I have been a technical writer at some prominent companies in the Montreal area, like the Media and Entertainment division of #Autodesk working on their advanced systems Flame and Smoke (for more info, see my old tech writing site Montreal Tech Writer). But after twenty years of working almost exclusively for commercial software companies and production houses I began to question things. Along comes bad news about the #climate. #climatemarches, #GretaThunberg and other groups, and a 500,000 person march in Montreal as part of Greta Thunberg's #FridaysForFuture movement, to which she actually attended. I have family and friends and could not be blind to the scientific news of the damage we are causing and the limits the UN has set to avoid catastrophic change. I read all kinds of environmental books and so far have taken two related online classes, one on climate science from the University of British Columbia, and one on systems and sustainability from the University of Arizona. Some of the literature and websites I have read expound real doomerism where there is no hope left of averting this crisis. But I am also beginning to find thinkers that can see a possible way out, with the radical change of our infrastructure and economic systems and practises. I am by nature a moderate and despite Greta Thunberg's words I don't quite like to dwell in a panic as she seems to be repeating, and I did feel this #climategrief of hopelessness for some period of time after reading some and getting involved with some #environmentactivism. But I think in lieu of these negative feelings, all the while recognizing the scope of the biodiversity loss, the harrowing exacerbation of our climate events, and the amazing work #climategroups are doing, I think we have to tackle this challenge, as has been suggested, like the Marshall Plan, perhaps with the focus and resources of the Manhattan project. This seems like a pipe dream with climate denying leaders like #Trump in the US and #Bolsonaro in Brazil. And yet I think the worlds I inhabit, of software and technology, of writing and development, must reorient themselves to tackle this immense climate challenge in a concerted and focused way, as I said, like in the Manhattan project—interestingly Edward Teller, the successor to the Manhattan project who built the hydrogen bomb was one of the first to warn of the link between fossil fuels and climate change in 1959 as The Guardian recounts.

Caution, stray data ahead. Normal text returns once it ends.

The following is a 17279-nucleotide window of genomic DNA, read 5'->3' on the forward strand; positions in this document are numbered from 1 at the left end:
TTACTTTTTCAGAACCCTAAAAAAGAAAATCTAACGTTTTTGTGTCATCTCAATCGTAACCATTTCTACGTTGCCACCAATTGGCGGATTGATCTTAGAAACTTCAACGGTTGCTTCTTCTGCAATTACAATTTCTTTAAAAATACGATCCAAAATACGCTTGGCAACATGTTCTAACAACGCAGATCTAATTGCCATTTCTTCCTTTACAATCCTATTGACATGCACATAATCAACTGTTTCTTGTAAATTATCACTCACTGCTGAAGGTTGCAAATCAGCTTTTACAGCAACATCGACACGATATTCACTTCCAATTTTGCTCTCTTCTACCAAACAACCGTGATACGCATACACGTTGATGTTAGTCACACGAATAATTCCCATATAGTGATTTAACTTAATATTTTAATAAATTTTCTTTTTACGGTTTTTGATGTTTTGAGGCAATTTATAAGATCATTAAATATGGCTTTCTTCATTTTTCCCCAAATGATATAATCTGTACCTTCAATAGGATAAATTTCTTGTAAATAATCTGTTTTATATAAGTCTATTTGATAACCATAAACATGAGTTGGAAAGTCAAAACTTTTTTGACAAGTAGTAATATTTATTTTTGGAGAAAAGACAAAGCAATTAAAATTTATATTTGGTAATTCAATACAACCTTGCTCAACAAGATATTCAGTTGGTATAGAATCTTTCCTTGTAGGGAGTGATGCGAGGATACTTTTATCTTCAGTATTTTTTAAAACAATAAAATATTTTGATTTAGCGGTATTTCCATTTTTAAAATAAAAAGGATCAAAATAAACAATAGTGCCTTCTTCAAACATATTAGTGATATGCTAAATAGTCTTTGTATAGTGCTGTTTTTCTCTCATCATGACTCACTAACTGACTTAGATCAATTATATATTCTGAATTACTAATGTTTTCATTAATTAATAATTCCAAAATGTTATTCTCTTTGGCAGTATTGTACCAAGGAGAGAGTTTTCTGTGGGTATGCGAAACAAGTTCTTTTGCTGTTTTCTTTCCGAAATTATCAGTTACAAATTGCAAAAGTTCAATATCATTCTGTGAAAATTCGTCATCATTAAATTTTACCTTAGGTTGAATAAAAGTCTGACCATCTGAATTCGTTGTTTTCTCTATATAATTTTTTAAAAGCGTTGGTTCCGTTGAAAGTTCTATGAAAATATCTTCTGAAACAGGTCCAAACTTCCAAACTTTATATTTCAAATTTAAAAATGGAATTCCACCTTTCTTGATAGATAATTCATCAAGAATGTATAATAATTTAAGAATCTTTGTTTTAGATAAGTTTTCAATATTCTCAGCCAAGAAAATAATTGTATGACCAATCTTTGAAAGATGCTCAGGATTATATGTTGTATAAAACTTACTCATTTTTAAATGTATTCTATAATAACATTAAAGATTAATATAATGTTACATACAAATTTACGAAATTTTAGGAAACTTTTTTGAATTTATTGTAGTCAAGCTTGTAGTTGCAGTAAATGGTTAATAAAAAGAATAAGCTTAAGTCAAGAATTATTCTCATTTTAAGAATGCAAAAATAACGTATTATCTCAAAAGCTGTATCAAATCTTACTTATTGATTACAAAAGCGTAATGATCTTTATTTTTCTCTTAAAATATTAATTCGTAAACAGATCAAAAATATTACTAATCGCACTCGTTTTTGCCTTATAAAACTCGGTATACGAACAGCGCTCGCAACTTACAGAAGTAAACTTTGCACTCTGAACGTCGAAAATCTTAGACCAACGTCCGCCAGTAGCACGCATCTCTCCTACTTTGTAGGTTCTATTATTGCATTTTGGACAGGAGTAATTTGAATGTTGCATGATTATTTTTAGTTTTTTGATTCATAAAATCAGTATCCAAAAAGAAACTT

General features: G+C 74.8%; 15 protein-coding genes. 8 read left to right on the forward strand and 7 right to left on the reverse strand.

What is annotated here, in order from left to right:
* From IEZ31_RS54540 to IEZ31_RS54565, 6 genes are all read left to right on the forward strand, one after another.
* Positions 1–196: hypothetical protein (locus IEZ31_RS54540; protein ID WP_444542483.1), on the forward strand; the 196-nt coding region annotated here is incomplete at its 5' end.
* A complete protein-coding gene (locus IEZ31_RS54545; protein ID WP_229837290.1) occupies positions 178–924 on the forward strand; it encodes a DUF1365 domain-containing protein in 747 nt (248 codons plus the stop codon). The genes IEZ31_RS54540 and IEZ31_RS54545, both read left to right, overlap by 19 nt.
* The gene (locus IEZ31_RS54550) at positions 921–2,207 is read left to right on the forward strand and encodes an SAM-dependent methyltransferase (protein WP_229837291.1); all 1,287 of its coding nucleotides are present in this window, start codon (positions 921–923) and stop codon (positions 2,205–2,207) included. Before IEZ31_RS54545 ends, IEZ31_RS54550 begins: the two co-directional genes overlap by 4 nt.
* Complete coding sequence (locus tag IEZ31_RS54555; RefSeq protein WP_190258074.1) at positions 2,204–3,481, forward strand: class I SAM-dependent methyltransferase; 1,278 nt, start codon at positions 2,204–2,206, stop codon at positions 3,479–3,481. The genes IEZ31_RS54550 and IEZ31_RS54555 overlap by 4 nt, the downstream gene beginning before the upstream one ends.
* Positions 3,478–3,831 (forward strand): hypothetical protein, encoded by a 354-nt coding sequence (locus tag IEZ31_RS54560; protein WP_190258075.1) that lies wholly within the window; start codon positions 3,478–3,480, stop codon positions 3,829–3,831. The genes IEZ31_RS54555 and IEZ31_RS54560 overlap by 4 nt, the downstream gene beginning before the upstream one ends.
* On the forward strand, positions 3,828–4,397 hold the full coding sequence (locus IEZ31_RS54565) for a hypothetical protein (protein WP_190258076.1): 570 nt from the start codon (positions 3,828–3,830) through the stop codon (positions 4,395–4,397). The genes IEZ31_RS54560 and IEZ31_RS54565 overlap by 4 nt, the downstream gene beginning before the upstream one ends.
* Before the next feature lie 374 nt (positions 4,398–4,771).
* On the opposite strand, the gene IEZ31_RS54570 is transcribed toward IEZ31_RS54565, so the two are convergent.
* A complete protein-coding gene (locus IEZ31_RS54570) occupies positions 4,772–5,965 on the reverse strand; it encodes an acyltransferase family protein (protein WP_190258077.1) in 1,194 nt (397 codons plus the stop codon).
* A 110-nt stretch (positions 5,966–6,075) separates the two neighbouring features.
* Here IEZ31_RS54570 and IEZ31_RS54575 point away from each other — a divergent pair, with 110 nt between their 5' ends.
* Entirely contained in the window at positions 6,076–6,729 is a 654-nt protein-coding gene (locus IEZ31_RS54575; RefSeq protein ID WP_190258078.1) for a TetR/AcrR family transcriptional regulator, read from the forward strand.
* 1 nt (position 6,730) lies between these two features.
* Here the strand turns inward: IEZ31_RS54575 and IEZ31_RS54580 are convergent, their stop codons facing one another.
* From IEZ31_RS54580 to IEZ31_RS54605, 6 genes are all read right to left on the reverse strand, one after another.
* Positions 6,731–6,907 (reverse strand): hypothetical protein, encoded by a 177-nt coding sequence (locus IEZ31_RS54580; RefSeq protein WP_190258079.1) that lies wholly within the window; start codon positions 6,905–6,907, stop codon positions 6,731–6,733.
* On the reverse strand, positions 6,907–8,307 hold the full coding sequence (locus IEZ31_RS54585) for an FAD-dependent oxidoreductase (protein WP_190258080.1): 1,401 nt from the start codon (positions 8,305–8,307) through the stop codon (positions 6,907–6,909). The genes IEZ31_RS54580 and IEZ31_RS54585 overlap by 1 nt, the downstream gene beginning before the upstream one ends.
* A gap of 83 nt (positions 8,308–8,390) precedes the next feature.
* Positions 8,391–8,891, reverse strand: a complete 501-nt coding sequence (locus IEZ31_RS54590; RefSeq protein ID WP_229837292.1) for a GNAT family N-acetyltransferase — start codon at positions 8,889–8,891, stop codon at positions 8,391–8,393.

While there is still much resistance, popular consensus has grown exponentially especially in the last year that we have to reorient our economy to sustainability. People and groups like #GretaThunberg, #AlexdriaOcasioCortez and #ExtinctionRebellion, but also more mainstream ones like the US Business Roundtable, are all now icons that accept and are deeply concerned about climate change. Throughout the world mobilization is happening in the activism sphere like never before to raise awareness on this issue and act, finally. The head of the Bank of England has stated that companies who do not care about climate change will simply go bankrupt. Of course there is an economic and technical battle going on between America and China, but the rest of the world, in addition to these superpowers, all have a stake in all major decisions going forward. I personally find many #environmentalgroups to be a little too anti-business. You might say a somehow equitable world socialist system might have given neoliberalism, and therefore modern capitalism, a run for its money. But I also think that we are too late for 50-year ideological wars. We need to start bringing our carbon emissions down right away, largely with the systems and governments we have now, although I am of course all for much more democratization worldwide of our governments, institutions, and businesses.

I just now put up Green Tech Writer to inform and advertise my technical writing and other services for green technology businesses and related organizations pushing an environmental agenda. This blog and others hosted here provide an accelerated way to bring up solutions to the problems we collectively face in the twenty first century and beyond. I am informed Jeff Bezos is a Star Trek fan. Well, we better worry about what’s going on at home before we colonize the universe, not that that isn’t also a worthy goal if only once we deal with climate change. No one should be left behind. I have worked with some environmental groups in the past but I realized sometimes they are unrealistically anti-business in my perspective. Governments and citizenry necessarily have to be at the forefront of mitigating the effects of climate change but so too can business if they choose to and are given the chance. I hope to serve these enlightened businesses, specifically with green technology, so we can transition to the next phase of civilization, with a greening earth that can earnestly launch us all into the stratosphere and beyond. I hope to use this blog to quickly iterate on my ideas, experience, and education, as I too get greener as the next days pass.